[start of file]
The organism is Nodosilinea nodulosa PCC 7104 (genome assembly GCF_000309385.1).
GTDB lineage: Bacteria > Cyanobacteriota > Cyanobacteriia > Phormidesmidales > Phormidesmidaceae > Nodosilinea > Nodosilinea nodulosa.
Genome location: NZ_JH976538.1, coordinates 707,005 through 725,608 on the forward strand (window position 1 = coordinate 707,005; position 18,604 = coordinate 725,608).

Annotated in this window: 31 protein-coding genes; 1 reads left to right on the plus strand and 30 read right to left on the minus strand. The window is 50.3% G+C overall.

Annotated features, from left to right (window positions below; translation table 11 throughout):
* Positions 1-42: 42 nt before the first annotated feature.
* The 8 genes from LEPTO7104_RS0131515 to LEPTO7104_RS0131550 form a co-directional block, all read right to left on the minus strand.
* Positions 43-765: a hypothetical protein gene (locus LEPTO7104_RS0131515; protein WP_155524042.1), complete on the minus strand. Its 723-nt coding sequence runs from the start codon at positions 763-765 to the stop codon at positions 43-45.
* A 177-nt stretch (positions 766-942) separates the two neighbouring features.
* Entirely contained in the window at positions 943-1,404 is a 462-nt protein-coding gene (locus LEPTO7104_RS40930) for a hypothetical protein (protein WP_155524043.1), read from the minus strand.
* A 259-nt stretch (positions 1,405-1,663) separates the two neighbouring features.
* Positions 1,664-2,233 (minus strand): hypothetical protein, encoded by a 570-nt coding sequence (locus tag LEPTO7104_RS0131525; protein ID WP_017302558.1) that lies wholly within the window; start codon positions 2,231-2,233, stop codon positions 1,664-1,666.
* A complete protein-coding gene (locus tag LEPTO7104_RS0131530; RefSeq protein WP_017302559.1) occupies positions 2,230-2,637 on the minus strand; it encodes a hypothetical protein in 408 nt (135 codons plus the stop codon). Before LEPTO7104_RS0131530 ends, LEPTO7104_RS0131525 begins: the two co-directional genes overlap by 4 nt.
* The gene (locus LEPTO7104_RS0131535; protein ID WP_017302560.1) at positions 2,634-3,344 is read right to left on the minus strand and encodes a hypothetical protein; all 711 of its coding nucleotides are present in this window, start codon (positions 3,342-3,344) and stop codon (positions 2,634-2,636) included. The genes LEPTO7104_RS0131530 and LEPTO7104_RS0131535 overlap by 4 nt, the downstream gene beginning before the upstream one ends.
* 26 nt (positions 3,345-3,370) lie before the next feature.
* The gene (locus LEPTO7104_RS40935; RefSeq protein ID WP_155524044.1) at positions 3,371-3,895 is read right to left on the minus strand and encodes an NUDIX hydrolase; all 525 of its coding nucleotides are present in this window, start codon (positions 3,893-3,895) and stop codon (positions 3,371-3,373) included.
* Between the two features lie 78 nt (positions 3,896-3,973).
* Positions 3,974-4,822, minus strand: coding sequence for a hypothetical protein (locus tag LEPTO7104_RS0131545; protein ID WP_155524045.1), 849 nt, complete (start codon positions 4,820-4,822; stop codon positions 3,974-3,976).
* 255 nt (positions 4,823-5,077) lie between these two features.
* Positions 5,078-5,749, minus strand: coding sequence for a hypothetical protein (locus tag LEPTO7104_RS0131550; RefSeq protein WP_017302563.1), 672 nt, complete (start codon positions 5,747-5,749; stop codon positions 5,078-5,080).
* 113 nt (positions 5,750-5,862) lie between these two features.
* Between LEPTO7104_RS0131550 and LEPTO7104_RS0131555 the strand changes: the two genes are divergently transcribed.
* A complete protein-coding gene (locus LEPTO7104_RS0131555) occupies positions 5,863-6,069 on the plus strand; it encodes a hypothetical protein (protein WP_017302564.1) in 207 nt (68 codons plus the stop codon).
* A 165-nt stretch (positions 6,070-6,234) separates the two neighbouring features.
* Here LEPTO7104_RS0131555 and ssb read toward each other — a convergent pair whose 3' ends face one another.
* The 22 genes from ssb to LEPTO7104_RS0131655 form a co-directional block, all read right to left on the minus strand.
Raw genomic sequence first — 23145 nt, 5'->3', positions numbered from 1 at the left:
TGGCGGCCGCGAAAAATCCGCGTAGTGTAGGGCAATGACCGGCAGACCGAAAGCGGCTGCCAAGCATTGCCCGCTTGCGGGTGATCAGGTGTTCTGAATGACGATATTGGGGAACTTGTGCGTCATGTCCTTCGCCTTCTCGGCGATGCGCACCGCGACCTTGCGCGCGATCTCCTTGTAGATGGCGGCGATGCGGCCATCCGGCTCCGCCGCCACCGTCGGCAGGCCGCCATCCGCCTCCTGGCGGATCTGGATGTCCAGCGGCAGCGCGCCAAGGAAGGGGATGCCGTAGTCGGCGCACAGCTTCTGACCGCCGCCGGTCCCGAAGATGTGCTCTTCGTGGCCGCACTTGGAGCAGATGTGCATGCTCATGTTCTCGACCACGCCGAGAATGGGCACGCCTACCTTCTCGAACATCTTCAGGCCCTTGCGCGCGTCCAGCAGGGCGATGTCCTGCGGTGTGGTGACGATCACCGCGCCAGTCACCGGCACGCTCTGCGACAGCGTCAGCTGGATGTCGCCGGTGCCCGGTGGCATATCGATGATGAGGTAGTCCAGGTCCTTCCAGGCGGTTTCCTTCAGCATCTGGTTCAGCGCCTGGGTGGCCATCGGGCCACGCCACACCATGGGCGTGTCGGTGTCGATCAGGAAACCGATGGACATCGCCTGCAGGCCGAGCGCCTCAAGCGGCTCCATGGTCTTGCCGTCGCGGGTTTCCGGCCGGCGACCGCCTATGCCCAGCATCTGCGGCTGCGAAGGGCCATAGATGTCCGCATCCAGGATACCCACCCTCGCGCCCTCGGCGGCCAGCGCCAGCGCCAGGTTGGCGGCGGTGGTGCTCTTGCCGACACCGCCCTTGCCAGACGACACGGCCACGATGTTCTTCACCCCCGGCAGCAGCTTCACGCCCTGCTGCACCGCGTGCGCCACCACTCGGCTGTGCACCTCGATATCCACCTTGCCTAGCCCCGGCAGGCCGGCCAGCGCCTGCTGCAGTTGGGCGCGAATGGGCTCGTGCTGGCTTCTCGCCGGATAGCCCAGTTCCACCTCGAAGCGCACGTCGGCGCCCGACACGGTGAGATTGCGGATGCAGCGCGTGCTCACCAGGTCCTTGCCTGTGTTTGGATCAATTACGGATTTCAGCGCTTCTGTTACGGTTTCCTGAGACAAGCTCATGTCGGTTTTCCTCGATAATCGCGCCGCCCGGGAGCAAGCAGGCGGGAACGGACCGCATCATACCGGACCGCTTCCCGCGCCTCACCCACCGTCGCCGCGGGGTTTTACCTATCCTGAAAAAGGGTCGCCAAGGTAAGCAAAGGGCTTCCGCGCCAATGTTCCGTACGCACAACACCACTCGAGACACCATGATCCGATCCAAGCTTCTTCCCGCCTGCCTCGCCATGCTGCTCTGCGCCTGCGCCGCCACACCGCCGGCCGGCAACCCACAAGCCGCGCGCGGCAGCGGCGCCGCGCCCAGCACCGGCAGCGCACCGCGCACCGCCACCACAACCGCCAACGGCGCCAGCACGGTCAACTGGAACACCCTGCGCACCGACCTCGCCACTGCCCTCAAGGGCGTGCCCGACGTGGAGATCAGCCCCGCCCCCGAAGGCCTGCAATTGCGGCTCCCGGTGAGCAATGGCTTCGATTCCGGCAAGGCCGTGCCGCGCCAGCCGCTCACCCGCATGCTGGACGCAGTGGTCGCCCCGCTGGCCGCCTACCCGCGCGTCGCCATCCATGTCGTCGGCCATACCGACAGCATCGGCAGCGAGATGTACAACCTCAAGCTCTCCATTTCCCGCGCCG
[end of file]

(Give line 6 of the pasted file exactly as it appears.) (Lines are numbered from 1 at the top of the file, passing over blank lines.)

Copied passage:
* Positions 1-42: 42 nt before the first annotated feature.